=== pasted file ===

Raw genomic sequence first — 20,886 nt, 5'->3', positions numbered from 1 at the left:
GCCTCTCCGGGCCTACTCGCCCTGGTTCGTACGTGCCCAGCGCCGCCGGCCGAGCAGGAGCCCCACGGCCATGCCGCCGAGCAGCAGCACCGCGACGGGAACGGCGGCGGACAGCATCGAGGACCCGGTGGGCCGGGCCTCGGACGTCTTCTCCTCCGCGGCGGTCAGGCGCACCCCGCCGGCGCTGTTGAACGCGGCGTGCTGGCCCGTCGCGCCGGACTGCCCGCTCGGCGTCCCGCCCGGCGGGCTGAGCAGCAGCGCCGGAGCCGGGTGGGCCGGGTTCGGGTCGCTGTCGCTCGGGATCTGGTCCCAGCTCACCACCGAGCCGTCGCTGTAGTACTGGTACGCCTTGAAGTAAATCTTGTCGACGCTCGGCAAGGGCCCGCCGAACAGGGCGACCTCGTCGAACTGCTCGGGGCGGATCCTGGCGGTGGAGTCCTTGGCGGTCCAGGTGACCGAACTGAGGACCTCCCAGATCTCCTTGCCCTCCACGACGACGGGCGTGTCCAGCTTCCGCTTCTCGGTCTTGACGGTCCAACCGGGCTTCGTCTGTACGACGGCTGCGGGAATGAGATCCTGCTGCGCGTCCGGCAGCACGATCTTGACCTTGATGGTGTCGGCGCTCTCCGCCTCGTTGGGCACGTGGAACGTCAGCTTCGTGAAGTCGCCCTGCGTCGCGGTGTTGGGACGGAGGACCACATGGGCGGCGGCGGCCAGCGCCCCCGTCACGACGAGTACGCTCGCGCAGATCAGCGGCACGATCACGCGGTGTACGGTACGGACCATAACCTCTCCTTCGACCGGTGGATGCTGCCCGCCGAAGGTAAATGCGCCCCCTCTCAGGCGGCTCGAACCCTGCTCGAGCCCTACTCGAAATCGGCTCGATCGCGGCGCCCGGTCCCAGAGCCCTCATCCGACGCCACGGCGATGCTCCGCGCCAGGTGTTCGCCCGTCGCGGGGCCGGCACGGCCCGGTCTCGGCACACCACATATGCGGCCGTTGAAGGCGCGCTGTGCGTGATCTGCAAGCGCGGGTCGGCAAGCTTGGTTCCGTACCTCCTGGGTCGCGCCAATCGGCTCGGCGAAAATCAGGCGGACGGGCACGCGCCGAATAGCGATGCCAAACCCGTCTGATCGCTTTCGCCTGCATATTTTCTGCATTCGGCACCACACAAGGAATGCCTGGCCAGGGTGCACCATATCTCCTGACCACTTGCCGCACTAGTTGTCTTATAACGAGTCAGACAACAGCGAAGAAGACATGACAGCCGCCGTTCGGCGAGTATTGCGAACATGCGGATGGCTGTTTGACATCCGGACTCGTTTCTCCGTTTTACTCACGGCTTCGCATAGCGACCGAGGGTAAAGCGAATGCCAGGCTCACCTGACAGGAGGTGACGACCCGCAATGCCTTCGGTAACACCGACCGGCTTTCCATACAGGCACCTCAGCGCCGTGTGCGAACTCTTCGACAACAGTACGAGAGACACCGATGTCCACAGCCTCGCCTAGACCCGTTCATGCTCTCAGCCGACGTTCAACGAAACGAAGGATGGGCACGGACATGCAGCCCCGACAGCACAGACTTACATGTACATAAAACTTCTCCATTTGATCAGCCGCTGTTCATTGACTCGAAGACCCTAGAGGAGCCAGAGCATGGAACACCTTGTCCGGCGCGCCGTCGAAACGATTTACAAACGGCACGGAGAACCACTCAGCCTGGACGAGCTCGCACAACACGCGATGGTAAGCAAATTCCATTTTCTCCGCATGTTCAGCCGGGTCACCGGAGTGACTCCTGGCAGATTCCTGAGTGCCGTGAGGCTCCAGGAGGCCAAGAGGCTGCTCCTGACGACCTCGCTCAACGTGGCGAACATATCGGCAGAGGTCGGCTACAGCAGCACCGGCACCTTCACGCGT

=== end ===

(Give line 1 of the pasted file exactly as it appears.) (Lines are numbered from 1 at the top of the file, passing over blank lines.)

Raw genomic sequence first — 20,886 nt, 5'->3', positions numbered from 1 at the left: